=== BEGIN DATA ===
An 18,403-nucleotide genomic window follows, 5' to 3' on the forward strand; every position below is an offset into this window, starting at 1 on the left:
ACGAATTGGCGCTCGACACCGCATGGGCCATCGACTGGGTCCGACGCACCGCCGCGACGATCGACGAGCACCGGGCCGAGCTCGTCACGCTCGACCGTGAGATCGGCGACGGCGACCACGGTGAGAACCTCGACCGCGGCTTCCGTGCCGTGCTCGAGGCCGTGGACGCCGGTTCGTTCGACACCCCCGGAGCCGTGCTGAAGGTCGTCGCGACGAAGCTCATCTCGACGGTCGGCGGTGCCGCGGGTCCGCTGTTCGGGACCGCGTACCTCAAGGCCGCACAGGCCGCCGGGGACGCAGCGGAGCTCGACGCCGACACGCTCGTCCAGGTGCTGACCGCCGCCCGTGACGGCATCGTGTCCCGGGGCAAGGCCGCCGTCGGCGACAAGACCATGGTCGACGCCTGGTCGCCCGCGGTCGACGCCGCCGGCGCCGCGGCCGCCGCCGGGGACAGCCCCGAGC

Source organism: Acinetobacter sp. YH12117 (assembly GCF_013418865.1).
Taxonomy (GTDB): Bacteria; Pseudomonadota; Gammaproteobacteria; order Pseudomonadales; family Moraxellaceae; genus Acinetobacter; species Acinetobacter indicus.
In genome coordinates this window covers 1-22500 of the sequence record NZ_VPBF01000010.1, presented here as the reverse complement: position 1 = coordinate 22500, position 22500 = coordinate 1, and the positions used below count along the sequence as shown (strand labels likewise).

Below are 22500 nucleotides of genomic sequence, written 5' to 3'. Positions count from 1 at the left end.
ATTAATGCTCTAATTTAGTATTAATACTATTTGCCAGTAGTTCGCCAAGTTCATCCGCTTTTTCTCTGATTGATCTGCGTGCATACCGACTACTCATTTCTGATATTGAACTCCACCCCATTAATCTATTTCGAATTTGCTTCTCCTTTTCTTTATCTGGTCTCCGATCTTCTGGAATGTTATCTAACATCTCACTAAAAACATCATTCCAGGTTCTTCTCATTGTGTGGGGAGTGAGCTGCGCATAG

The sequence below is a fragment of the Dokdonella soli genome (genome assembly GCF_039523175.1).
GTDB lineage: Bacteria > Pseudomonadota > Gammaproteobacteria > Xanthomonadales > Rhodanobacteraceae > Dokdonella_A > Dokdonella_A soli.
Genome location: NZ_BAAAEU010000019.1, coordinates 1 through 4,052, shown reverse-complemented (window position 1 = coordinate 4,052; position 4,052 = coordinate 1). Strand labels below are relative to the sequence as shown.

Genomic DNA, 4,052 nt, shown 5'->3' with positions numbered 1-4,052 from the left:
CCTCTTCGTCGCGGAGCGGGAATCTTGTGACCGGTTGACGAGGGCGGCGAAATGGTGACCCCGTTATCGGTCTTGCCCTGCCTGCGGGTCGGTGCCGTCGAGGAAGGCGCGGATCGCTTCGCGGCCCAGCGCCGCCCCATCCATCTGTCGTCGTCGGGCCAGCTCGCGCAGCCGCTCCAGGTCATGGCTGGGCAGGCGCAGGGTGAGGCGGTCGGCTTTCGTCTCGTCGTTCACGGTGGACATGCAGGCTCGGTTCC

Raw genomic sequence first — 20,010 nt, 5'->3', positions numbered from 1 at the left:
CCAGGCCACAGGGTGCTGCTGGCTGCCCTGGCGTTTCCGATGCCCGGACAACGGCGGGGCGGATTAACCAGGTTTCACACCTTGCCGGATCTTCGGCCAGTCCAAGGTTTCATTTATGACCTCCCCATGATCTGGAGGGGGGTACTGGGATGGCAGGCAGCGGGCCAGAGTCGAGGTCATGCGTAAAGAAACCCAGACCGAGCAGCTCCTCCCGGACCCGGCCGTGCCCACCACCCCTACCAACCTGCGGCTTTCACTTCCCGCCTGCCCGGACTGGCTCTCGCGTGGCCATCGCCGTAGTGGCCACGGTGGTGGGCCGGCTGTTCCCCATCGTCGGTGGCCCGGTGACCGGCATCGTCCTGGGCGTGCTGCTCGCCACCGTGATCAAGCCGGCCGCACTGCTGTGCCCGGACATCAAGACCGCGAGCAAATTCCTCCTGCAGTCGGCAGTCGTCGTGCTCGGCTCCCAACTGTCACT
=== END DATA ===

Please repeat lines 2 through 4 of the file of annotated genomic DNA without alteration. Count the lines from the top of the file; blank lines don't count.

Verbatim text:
ACGAATTGGCGCTCGACACCGCATGGGCCATCGACTGGGTCCGACGCACCGCCGCGACGATCGACGAGCACCGGGCCGAGCTCGTCACGCTCGACCGTGAGATCGGCGACGGCGACCACGGTGAGAACCTCGACCGCGGCTTCCGTGCCGTGCTCGAGGCCGTGGACGCCGGTTCGTTCGACACCCCCGGAGCCGTGCTGAAGGTCGTCGCGACGAAGCTCATCTCGACGGTCGGCGGTGCCGCGGGTCCGCTGTTCGGGACCGCGTACCTCAAGGCCGCACAGGCCGCCGGGGACGCAGCGGAGCTCGACGCCGACACGCTCGTCCAGGTGCTGACCGCCGCCCGTGACGGCATCGTGTCCCGGGGCAAGGCCGCCGTCGGCGACAAGACCATGGTCGACGCCTGGTCGCCCGCGGTCGACGCCGCCGGCGCCGCGGCCGCCGCCGGGGACAGCCCCGAGC

Source organism: Acinetobacter sp. YH12117 (assembly GCF_013418865.1).
Taxonomy (GTDB): Bacteria; Pseudomonadota; Gammaproteobacteria; order Pseudomonadales; family Moraxellaceae; genus Acinetobacter; species Acinetobacter indicus.